Out­door fur­naces are catch­ing on

The Glengarry News - Glengarry Supplement - - News -

Out­door fur­naces are hot, as demon­strated by the num­ber of ex­te­rior heaters pop­ping up at homes and busi­nesses across the re­gion.

The stoves, which heat wa­ter that in turn heats build­ings, have many ap­pli­ca­tions, note deal­ers Ernie Maither and Rene Auer.

The peo­ple at Maxville Farm Ma­chin­ery were sold on out­door fur­naces, also known as hy­dronic heaters, be­fore they be­gan sell­ing the prod­ucts.

Dur­ing the Ice Storm of 1998, like many oth­ers, the busi­ness re­lied on wood as its main heat source dur­ing the month-long power out­age. When they later learned of ex­te­rior fur­naces, the own­ers were “thrilled” to in­stall a unit, re­calls Rene Auer, who along with his sis­ter, Irene Bray, as­sumed own­er­ship of the busi­ness from their par­ents, Gertrude and Herbert Auer.

While the Auers pri­mar­ily serve the farm­ing com­mu­nity, since they started the Ag­bert Equip­ment line, they have also been cater­ing to peo­ple who are seek­ing al­ter­na­tive heat sources.

Out­door wood-burn­ing fur­naces are ver­sa­tile, points out Rene Auer, re­lat­ing that a Po­lar Fur­nace unit heats a 10,000-square-foot work­shop at the High­land Road lo­ca­tion.

Cus­tomers use them to heat homes, sheds, garages, and swim­ming pools.

“There are all dif­fer­ent kinds of mod­els avail­able to­day,” ob­serves Mr. Auer. “You can get fur­naces that have oil back-up or ones that burn corn.”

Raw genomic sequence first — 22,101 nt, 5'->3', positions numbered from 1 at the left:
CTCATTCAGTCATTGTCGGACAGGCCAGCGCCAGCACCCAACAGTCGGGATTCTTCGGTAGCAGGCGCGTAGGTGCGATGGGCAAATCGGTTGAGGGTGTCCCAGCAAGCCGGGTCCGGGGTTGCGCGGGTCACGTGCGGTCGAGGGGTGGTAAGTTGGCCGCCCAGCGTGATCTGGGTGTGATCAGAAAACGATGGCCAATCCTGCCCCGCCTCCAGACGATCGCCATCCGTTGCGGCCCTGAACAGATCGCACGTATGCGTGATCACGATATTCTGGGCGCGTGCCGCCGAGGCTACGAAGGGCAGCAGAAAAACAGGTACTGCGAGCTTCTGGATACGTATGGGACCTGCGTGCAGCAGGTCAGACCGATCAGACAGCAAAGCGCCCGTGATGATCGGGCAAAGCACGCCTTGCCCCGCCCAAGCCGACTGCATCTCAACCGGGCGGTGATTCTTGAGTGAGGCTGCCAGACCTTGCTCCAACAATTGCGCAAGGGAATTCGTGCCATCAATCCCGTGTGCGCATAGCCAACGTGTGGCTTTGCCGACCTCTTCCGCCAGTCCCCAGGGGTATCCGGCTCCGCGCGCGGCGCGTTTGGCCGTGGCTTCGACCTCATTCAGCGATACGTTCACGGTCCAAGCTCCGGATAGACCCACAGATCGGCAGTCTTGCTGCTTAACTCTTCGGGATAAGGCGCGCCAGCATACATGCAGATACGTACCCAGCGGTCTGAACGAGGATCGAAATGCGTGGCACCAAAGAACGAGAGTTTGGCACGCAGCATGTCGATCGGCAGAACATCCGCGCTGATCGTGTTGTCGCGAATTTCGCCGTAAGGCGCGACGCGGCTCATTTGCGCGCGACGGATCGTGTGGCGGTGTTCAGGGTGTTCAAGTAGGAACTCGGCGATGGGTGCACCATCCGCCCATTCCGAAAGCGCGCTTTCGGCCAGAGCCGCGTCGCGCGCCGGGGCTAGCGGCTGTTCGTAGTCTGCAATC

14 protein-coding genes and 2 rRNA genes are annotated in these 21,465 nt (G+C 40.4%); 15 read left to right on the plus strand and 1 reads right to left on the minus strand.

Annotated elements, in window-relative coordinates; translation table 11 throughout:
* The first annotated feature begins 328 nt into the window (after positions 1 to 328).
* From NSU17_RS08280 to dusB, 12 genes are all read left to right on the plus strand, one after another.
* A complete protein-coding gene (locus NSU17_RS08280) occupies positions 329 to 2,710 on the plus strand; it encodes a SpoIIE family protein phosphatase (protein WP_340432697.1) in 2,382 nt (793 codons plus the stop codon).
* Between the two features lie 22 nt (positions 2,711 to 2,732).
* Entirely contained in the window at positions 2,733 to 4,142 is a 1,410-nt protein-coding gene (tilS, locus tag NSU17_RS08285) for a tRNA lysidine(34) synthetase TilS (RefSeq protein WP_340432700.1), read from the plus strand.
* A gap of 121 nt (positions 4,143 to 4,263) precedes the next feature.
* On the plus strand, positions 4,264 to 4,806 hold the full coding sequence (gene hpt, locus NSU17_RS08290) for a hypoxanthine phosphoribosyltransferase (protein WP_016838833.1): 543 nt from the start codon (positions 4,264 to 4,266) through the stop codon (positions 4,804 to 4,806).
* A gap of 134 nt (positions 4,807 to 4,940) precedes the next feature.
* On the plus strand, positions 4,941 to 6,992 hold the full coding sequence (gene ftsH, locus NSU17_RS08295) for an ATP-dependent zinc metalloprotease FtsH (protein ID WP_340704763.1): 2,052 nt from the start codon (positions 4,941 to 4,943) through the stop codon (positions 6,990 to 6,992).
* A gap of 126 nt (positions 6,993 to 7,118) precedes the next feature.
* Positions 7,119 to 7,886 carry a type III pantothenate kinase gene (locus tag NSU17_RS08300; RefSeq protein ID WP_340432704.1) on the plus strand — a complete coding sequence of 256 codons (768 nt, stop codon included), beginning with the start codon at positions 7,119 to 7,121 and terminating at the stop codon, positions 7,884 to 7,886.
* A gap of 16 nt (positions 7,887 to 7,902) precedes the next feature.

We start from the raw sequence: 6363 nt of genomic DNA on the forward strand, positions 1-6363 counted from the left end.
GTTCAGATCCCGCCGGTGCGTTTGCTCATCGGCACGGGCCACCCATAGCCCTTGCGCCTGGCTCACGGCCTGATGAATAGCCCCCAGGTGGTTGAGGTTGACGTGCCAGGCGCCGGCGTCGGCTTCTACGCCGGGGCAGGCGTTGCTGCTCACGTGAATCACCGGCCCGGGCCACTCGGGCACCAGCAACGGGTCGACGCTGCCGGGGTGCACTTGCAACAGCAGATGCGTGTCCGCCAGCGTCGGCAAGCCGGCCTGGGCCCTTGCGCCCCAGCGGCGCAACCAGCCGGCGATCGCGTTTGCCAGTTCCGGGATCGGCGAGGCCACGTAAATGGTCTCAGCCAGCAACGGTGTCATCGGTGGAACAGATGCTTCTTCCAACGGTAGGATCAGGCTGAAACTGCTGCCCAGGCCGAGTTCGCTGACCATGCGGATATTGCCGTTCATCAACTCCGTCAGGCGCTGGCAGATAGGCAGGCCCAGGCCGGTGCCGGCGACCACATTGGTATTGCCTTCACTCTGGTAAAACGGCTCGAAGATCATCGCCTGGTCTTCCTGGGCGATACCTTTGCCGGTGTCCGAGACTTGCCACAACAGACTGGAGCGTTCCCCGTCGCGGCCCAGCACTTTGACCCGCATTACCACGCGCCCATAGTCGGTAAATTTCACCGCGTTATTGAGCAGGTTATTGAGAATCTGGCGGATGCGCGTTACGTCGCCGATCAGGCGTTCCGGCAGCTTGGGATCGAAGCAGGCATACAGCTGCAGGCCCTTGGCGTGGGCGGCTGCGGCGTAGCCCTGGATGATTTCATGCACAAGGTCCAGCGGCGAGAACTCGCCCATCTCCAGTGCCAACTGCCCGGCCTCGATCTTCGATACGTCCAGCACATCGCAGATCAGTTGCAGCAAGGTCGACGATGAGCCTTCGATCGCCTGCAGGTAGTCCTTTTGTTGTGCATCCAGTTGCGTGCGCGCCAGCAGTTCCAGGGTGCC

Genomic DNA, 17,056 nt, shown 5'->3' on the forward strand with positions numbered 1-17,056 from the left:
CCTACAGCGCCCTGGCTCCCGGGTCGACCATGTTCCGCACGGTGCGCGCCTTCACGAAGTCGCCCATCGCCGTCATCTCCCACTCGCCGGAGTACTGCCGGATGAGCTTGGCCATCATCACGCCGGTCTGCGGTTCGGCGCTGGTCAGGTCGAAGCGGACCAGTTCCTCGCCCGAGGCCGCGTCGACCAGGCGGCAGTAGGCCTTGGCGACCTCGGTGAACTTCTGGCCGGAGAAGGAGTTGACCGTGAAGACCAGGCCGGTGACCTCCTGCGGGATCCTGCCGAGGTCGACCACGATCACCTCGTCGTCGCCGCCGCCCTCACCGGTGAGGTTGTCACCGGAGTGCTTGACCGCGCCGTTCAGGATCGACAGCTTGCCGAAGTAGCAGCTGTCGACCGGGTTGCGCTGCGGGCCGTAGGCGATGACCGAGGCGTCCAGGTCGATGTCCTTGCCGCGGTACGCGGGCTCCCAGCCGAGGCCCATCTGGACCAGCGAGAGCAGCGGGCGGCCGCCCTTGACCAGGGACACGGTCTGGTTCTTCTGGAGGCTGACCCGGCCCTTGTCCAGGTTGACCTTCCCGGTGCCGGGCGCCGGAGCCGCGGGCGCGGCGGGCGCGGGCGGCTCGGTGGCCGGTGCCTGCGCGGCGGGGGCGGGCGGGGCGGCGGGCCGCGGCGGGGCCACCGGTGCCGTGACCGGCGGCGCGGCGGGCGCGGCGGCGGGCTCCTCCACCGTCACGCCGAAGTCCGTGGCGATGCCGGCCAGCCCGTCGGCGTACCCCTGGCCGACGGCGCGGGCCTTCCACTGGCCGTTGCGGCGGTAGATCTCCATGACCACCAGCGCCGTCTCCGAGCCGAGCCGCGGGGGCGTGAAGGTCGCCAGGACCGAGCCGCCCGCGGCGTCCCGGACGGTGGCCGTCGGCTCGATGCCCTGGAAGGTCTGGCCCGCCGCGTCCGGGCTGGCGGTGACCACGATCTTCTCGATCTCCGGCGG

Typ­i­cally, a fully-loaded stove can pro­vide enough warmth for the en­tire day. “De­pend­ing on the size of the fur­nace, you can get 12 to 24 hours of heat from one burn,” says Ernie Maither.

En­vi­ron­men­tally friendly

The in­dus­try has evolved since the first ba­sic units hit the mar­ket, points out Mr. Maither, the co-owner of Maiview Farm, who has been sell­ing out­door stoves for 16 years. “There were con­cerns with emis­sions from some of the older mod­els, but to­day the units are much more en­vi­ron­men­tally friendly,” he says.

Com­pa­nies such as Cen­tral Boiler have con­tin­ued to im­prove their lines to meet new stricter en­vi­ron­men­tal stan­dards and to de­liver more ef­fi­ciency and heat out­put than tra­di­tional wood heat­ing.

Cleaner emis­sions are achieved through the use of gasi­fiers, which in­ject pre­heated air around the base of the fire.

With ris­ing elec­tric­ity costs, out­door fur­naces are par­tic­u­larly pop­u­lar in ru­ral Ontario.

PROVEN: Many be­lieve that wood is the only way to heat.

CLEANER: Tech­nol­ogy and mu­nic­i­pal by­laws have led to cleaner emis­sions.

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